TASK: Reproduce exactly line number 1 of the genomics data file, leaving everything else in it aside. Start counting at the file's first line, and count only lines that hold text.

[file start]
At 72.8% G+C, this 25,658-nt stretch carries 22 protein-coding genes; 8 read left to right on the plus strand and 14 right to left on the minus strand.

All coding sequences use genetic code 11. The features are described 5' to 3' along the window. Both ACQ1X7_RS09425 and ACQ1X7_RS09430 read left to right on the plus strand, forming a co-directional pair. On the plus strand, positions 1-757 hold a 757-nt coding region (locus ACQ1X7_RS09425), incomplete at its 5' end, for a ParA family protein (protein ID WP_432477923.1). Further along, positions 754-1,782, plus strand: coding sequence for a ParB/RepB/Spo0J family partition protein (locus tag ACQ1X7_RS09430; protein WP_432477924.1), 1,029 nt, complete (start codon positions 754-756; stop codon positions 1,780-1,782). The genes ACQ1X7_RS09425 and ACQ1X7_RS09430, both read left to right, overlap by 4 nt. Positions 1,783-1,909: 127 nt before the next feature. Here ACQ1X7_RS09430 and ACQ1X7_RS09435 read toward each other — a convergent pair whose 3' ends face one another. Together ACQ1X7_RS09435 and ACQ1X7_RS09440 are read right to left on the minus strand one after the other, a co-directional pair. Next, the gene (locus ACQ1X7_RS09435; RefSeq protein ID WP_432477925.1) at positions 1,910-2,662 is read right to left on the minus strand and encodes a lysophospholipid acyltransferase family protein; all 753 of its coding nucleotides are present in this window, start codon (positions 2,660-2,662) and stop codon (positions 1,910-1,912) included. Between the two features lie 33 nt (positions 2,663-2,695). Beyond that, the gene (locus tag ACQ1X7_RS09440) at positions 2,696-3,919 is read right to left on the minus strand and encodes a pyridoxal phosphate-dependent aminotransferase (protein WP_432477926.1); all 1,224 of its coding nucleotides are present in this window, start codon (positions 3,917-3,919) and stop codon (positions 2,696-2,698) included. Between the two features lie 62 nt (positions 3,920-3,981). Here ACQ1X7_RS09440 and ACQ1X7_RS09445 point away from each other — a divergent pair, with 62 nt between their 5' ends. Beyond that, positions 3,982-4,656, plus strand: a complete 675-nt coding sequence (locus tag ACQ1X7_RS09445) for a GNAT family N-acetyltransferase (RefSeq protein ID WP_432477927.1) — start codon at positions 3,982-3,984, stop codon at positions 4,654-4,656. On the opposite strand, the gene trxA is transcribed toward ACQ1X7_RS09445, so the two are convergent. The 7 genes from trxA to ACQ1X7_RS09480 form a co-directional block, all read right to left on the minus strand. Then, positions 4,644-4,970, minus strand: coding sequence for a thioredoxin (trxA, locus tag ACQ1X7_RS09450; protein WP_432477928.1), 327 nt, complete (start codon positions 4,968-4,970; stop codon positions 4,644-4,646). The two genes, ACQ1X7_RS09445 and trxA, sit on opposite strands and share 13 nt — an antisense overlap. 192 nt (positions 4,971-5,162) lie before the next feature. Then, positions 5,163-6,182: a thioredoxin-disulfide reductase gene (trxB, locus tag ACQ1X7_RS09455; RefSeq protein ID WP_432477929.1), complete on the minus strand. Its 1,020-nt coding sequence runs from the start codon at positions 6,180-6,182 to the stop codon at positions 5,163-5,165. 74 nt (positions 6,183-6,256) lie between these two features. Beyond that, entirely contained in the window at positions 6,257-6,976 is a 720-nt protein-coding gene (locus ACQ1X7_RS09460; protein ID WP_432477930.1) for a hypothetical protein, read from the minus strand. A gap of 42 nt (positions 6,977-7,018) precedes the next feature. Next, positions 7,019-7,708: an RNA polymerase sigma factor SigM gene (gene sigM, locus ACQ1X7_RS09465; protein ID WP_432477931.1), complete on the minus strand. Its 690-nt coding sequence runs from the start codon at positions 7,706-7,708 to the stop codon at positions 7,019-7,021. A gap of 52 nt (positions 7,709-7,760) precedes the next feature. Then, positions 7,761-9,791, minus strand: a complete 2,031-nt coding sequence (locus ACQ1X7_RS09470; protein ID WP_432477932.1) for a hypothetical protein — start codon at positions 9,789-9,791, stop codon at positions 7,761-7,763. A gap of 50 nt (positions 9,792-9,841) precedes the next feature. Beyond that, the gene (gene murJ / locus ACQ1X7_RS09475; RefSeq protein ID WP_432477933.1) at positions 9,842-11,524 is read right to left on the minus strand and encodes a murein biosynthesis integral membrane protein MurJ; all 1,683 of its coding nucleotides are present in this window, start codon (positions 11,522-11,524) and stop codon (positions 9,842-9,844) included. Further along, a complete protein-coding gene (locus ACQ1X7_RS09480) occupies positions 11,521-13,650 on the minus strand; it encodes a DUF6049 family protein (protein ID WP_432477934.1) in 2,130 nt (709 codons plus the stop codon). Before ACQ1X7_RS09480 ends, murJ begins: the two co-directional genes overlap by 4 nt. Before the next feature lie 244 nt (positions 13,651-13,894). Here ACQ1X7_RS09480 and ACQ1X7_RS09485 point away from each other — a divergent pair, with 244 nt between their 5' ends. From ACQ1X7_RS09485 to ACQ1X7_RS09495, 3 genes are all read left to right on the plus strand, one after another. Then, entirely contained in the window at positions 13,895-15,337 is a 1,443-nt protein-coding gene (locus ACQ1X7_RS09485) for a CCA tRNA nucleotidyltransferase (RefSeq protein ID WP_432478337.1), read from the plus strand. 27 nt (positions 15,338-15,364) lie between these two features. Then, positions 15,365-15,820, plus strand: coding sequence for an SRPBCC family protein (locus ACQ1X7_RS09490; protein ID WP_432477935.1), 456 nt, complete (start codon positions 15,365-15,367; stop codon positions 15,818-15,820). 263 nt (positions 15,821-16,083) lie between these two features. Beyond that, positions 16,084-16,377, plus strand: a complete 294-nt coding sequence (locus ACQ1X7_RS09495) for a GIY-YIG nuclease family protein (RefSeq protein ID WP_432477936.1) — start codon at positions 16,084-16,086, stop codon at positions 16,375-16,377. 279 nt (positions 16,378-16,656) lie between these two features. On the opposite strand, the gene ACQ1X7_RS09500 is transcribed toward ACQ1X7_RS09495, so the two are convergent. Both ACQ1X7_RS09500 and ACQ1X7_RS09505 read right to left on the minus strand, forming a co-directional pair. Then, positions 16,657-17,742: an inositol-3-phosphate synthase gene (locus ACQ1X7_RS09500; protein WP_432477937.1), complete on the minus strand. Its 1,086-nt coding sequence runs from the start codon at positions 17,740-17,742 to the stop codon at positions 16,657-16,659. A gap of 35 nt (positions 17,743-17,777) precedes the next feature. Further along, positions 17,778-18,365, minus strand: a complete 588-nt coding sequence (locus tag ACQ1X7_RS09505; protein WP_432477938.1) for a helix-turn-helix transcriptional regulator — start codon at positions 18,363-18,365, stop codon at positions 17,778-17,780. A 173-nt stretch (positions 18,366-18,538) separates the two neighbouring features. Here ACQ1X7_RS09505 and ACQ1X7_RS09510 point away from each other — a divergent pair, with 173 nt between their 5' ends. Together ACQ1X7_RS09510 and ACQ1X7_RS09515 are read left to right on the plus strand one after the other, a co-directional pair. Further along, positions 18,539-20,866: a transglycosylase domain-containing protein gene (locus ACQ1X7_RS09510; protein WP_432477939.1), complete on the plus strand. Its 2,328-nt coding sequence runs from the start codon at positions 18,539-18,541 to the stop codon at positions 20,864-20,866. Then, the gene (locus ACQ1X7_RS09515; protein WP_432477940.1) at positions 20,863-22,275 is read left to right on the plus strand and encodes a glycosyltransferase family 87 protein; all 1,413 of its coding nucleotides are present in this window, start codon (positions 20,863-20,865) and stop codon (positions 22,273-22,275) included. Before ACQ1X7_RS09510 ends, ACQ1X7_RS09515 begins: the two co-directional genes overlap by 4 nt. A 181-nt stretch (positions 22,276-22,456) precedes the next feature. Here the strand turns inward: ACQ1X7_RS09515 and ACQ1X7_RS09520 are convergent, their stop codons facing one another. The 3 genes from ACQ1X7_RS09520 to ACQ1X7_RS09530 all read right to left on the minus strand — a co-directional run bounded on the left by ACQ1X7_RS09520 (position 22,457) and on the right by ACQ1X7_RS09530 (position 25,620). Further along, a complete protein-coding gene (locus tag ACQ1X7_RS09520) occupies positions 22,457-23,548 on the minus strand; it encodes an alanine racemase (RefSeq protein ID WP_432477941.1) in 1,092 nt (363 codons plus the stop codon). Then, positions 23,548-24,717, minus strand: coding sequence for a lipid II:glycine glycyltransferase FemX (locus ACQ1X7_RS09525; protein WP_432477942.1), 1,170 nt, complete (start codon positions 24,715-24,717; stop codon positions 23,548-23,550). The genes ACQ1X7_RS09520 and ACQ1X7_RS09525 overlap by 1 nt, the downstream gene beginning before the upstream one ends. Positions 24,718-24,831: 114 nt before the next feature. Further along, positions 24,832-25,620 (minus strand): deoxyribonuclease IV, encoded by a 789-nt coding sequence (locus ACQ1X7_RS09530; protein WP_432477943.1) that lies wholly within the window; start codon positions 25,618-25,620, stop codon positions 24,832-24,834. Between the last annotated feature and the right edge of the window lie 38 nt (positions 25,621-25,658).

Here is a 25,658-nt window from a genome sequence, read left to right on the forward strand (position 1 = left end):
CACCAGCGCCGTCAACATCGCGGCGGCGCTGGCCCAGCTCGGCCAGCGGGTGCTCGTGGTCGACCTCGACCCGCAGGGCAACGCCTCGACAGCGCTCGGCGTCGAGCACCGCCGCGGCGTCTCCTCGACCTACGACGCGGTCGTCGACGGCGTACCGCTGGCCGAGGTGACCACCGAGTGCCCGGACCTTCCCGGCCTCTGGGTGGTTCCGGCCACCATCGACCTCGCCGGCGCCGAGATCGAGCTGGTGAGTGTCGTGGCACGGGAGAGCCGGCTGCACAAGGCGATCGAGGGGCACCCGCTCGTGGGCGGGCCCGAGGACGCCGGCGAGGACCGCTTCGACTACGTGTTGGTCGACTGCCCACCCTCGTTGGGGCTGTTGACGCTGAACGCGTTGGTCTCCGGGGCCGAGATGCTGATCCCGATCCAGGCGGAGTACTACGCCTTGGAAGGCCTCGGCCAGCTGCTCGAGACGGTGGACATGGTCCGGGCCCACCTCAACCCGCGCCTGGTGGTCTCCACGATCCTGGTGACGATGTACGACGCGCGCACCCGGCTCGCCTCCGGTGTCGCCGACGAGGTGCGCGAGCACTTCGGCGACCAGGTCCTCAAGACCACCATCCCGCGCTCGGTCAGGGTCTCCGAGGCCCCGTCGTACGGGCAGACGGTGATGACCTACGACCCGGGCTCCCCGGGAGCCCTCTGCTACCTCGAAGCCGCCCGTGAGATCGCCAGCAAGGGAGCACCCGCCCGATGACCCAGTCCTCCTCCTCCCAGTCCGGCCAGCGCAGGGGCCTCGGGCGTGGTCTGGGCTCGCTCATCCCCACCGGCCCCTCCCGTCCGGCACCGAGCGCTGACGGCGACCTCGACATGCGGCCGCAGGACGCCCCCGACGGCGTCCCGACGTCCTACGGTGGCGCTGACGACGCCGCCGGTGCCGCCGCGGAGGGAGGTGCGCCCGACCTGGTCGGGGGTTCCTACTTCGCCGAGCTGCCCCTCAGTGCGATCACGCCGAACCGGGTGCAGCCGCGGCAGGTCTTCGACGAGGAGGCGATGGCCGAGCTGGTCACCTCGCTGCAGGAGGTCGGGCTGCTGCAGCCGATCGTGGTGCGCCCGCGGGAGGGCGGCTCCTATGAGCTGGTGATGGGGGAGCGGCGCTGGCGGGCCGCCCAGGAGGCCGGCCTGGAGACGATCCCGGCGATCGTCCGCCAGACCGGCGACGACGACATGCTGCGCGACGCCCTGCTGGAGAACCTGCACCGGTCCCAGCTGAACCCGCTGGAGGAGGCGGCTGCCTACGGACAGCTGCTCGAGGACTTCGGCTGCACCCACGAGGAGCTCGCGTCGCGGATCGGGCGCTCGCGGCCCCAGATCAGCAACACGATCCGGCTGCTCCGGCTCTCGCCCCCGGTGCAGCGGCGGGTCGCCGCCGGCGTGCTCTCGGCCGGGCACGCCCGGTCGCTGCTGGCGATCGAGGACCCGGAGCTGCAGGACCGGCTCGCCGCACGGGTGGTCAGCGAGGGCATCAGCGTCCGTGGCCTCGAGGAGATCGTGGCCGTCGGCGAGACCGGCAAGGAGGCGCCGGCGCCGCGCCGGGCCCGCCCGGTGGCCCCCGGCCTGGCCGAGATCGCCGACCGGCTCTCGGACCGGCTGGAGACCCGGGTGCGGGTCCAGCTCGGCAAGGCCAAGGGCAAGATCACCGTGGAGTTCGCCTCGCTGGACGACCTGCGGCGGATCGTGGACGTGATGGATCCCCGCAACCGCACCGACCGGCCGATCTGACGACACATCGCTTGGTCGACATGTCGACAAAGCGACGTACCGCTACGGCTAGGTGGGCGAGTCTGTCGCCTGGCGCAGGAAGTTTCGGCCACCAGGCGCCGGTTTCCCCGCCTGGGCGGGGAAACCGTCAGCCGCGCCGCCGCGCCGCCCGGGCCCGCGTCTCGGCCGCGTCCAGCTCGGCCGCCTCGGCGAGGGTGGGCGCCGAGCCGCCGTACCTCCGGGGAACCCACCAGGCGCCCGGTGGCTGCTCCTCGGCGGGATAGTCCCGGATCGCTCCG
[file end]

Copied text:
At 72.8% G+C, this 25,658-nt stretch carries 22 protein-coding genes; 8 read left to right on the plus strand and 14 right to left on the minus strand.